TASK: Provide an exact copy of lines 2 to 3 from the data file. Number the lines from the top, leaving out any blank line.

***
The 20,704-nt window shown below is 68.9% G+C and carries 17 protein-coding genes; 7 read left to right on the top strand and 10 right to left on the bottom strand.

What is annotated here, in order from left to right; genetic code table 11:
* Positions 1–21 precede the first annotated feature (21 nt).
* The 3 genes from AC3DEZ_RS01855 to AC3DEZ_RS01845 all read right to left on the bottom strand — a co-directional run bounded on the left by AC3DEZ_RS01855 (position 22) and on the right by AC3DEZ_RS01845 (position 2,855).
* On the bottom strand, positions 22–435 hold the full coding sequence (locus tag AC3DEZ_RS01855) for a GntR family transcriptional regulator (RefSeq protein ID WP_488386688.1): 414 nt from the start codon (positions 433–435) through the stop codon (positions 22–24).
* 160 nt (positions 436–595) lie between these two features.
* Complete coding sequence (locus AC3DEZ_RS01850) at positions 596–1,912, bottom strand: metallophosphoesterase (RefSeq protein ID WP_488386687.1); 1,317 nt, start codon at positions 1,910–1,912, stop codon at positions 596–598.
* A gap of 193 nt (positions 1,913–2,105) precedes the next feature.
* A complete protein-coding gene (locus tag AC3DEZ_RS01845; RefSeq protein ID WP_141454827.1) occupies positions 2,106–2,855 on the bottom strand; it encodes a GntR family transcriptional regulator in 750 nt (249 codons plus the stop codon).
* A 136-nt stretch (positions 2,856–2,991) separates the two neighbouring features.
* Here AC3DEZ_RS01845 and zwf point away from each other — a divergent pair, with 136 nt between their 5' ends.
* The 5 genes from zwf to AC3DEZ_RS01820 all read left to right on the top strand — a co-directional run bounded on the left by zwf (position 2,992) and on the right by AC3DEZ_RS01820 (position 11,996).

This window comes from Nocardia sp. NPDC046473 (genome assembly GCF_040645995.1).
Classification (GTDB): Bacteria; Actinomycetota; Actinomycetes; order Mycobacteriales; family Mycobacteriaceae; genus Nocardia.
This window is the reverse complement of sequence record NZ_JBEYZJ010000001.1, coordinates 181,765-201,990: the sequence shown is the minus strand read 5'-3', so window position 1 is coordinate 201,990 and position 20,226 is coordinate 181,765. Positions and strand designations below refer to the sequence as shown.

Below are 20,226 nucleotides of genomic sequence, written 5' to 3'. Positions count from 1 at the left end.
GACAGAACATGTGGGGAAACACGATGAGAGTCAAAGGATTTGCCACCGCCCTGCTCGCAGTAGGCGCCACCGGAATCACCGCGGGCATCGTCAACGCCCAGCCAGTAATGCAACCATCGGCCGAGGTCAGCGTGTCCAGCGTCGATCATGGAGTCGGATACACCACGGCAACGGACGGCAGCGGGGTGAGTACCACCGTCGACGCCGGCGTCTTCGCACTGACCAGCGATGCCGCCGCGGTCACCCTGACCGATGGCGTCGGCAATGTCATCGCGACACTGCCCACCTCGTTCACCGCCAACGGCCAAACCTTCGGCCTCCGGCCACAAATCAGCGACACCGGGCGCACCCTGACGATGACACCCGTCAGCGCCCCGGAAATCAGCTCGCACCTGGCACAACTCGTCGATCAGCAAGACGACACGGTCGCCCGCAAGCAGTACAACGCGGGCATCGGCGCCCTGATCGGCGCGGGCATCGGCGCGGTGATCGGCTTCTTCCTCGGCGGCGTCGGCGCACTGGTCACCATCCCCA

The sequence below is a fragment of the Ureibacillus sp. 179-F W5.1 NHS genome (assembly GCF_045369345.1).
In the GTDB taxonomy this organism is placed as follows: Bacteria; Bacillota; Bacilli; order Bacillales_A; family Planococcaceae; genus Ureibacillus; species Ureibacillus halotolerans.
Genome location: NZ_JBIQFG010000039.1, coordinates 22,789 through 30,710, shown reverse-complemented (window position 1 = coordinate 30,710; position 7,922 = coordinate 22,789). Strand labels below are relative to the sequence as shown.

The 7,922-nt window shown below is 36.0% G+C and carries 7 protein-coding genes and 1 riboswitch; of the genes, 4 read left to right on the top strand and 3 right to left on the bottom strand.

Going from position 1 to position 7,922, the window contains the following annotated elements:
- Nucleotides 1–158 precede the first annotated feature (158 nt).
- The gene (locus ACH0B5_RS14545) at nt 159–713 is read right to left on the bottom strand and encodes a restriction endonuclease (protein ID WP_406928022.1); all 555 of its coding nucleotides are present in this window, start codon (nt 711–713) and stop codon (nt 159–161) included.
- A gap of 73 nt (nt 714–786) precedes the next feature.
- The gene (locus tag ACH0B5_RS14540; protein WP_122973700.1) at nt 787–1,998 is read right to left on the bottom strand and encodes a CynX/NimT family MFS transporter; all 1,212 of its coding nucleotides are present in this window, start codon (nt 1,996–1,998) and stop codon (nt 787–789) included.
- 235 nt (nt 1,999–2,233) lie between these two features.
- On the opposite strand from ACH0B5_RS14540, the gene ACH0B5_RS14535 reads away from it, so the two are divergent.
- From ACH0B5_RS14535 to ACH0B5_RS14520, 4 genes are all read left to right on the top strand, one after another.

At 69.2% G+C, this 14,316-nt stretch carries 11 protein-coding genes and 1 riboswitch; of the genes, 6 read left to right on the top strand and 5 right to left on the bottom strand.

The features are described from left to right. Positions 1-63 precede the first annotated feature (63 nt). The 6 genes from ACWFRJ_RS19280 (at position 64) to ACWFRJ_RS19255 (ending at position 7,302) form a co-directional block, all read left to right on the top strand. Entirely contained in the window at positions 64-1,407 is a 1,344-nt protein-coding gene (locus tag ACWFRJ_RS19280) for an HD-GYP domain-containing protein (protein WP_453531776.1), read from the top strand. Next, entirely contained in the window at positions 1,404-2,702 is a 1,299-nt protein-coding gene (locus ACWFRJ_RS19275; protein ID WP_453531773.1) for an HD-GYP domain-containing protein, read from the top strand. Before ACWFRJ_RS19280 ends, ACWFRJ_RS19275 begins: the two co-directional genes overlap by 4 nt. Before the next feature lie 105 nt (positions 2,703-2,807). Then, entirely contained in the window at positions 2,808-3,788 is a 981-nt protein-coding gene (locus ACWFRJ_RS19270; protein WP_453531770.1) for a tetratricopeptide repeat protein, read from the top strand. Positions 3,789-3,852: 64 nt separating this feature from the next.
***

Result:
What is annotated here, in order from left to right; genetic code table 11:
* Positions 1–21 precede the first annotated feature (21 nt).